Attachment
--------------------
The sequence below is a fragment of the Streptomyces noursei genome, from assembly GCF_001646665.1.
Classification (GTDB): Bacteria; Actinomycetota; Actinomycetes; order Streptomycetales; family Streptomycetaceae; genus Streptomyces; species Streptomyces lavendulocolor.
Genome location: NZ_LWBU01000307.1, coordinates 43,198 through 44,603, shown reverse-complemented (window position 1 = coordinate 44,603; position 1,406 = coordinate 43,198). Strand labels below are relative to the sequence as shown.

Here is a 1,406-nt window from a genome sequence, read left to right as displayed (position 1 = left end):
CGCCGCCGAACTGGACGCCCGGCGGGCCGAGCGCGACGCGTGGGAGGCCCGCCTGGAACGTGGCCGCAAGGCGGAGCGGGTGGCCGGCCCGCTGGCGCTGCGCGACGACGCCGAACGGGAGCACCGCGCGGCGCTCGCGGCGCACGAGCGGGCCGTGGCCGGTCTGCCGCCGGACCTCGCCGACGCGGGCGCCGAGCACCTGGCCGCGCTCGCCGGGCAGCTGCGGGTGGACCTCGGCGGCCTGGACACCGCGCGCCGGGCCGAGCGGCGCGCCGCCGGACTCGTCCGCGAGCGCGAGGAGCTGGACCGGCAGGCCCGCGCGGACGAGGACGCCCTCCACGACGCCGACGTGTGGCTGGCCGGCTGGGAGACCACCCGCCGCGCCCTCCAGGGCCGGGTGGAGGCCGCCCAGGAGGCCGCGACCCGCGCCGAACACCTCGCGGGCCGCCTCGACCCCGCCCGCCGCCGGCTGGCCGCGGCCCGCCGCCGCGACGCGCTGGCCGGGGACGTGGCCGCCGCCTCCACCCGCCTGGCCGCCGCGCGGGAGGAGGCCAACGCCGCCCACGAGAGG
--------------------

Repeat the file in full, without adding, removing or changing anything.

The sequence below is a fragment of the Streptomyces noursei genome, from assembly GCF_001646665.1.
Classification (GTDB): Bacteria; Actinomycetota; Actinomycetes; order Streptomycetales; family Streptomycetaceae; genus Streptomyces; species Streptomyces lavendulocolor.
Genome location: NZ_LWBU01000307.1, coordinates 43,198 through 44,603, shown reverse-complemented (window position 1 = coordinate 44,603; position 1,406 = coordinate 43,198). Strand labels below are relative to the sequence as shown.

Here is a 1,406-nt window from a genome sequence, read left to right as displayed (position 1 = left end):
CGCCGCCGAACTGGACGCCCGGCGGGCCGAGCGCGACGCGTGGGAGGCCCGCCTGGAACGTGGCCGCAAGGCGGAGCGGGTGGCCGGCCCGCTGGCGCTGCGCGACGACGCCGAACGGGAGCACCGCGCGGCGCTCGCGGCGCACGAGCGGGCCGTGGCCGGTCTGCCGCCGGACCTCGCCGACGCGGGCGCCGAGCACCTGGCCGCGCTCGCCGGGCAGCTGCGGGTGGACCTCGGCGGCCTGGACACCGCGCGCCGGGCCGAGCGGCGCGCCGCCGGACTCGTCCGCGAGCGCGAGGAGCTGGACCGGCAGGCCCGCGCGGACGAGGACGCCCTCCACGACGCCGACGTGTGGCTGGCCGGCTGGGAGACCACCCGCCGCGCCCTCCAGGGCCGGGTGGAGGCCGCCCAGGAGGCCGCGACCCGCGCCGAACACCTCGCGGGCCGCCTCGACCCCGCCCGCCGCCGGCTGGCCGCGGCCCGCCGCCGCGACGCGCTGGCCGGGGACGTGGCCGCCGCCTCCACCCGCCTGGCCGCCGCGCGGGAGGAGGCCAACGCCGCCCACGAGAGG